A nostalgic book has come out that takes a look at the faded memories of when shopping was glamourous and exciting, at London’s lost department stores.

There was once hardly any part of London that didn’t boast its very own department store, as a glamourous landmark on the high street offering everything from mundane household goods to clothing for a night out. Now mostly a fond memory told by the older generation, a compact but richly illustrated book tells the story of the heyday of London’s department stores.

Department stores are a form of theatre — putting on a grand appearance for the shoppers, but hidden behind the displays lay the warehouses, the narrow dirty corridors and stairs, the staff rooms and even accommodation for staff. The grand days of the department store came with both remarkable opportunities for ladies to move up the career ladder, when few other options existed, but also very Edwardian attitudes to behaviour, even down to demanding staff live in crowded shared rooms above the shops.

Of course, most department stores were also social and communal centres for the staff, and each one could, and sometimes has, filled an entire book on their own.

What the book, by Tessa Boase, does is take a brief look at 50 of the lost department stores giving a brief insight into their history and more often their quirks and innovations.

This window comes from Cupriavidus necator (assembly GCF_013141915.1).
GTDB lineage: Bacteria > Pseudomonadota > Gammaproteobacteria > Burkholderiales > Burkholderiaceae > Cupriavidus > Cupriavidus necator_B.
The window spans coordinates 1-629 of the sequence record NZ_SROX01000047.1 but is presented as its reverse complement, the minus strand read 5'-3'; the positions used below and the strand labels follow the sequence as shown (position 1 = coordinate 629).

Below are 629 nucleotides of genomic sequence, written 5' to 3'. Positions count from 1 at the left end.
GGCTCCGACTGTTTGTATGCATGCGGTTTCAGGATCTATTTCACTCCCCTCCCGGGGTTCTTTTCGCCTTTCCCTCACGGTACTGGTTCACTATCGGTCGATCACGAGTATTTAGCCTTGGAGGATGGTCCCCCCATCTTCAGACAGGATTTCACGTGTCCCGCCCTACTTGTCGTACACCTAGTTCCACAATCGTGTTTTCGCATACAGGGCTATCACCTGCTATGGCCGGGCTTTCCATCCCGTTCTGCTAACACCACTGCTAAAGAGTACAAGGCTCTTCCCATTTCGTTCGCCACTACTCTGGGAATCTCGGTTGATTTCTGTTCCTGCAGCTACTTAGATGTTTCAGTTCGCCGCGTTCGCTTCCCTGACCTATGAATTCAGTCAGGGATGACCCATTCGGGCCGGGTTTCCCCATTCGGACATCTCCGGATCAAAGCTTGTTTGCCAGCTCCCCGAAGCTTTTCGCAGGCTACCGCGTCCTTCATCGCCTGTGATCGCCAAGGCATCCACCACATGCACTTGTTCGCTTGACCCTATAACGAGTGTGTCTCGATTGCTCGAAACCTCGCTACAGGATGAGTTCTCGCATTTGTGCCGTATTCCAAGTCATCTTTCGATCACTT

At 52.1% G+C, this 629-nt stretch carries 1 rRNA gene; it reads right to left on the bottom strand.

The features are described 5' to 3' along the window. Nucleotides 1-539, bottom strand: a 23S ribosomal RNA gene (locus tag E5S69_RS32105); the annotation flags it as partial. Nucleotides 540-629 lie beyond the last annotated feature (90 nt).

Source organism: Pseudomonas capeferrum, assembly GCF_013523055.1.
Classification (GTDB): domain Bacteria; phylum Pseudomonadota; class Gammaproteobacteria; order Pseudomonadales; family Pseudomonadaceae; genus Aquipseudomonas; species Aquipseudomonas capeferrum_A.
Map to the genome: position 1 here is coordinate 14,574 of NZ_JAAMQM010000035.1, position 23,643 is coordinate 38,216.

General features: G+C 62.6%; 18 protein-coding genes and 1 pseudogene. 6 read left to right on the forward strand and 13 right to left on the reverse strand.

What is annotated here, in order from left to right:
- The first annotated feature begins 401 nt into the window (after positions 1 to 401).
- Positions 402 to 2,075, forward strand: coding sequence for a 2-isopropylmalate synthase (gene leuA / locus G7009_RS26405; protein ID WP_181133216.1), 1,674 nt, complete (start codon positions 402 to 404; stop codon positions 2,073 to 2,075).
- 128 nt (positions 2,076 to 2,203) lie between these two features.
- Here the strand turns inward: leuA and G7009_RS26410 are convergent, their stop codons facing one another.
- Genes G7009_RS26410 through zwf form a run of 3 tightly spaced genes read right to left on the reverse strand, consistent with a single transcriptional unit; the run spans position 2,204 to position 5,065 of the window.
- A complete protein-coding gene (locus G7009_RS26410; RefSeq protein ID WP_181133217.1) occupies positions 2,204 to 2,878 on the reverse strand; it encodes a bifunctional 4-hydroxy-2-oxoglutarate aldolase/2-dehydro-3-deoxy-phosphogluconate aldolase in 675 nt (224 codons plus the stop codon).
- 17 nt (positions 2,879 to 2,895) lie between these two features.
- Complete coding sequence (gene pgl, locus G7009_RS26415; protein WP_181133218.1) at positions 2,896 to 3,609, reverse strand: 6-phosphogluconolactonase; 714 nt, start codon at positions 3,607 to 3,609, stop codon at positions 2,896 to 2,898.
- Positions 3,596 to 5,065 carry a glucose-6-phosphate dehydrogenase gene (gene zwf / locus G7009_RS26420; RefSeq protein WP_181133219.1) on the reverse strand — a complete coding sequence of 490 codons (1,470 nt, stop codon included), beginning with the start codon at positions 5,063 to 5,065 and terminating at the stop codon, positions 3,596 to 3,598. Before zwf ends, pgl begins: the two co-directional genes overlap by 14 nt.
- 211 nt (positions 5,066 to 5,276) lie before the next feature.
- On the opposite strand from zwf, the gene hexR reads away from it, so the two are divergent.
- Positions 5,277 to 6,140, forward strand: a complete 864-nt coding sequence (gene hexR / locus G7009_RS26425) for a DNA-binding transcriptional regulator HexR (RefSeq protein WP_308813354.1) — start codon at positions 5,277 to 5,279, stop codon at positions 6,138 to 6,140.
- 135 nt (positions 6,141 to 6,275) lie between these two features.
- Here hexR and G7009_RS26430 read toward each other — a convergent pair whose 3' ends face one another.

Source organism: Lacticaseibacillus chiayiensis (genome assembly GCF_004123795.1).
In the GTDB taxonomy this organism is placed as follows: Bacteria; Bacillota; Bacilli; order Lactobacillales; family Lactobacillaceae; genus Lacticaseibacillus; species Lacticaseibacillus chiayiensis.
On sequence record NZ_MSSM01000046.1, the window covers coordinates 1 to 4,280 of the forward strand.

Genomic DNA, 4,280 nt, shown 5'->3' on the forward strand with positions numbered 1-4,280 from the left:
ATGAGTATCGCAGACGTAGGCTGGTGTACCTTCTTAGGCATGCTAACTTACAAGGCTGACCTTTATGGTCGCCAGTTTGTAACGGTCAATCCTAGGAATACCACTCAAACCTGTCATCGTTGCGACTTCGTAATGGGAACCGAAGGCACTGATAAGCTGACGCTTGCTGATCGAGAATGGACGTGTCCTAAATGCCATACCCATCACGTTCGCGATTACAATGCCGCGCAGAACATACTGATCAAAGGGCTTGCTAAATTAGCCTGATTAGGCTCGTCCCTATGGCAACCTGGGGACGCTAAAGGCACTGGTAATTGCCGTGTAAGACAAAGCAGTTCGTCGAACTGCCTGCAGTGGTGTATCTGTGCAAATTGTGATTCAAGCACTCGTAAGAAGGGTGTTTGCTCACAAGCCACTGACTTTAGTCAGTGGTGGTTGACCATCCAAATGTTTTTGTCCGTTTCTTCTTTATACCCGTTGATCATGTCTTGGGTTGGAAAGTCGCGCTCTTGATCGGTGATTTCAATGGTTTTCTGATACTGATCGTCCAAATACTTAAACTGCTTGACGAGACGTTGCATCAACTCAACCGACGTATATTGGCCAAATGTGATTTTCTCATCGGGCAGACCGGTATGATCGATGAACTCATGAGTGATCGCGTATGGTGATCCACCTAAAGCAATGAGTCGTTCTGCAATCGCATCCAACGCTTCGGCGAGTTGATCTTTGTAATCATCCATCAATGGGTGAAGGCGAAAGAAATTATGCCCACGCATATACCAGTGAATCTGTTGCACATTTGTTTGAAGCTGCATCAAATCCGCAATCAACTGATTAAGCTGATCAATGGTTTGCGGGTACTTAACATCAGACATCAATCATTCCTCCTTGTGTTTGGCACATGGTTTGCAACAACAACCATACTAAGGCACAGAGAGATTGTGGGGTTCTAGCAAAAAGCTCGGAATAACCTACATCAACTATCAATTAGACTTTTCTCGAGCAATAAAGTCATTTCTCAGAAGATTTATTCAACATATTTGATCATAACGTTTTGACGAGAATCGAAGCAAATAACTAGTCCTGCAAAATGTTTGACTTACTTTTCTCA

And it’s eye opening to realise not just that many areas we wouldn’t expect to have a department store certainly did, but sometimes several of them in close proximity. For example, there’s Peckham Rye with Holdrons, now finally being restored by the owner of Khan’s Bargains who has fallen in love with the building’s faded glamour, but only a few hundred yards away was Jones and Higgins with its huge clock tower that still dominates the area long after the department store closed down.

A map at the front of the book shows that there were curiously few department stores in west London, but lots in east London. Presumably going to the west end to go shopping was something the richer west London residents could afford, while local shopping dominated the east end. So while people bemoan the loss of west-end shopping, for the east Londoners, the closures of their local department stores were often closer to a family bereavement as a much loved venue finally succumbed to changing times.

And it was the east London stores that were often the most innovative in putting on a bit of a show for the customers. It was Stratford’s J R Roberts that invented the Santa’s grotto, and so popular was it that the very next year, most department stores had one, and Santa’s grotto has been a mainstay of shops and shopping centres ever since. J R Roberts closed in 1954, but the building still exists, as a giant Wilko and Poundstretcher. They don’t have a grotto.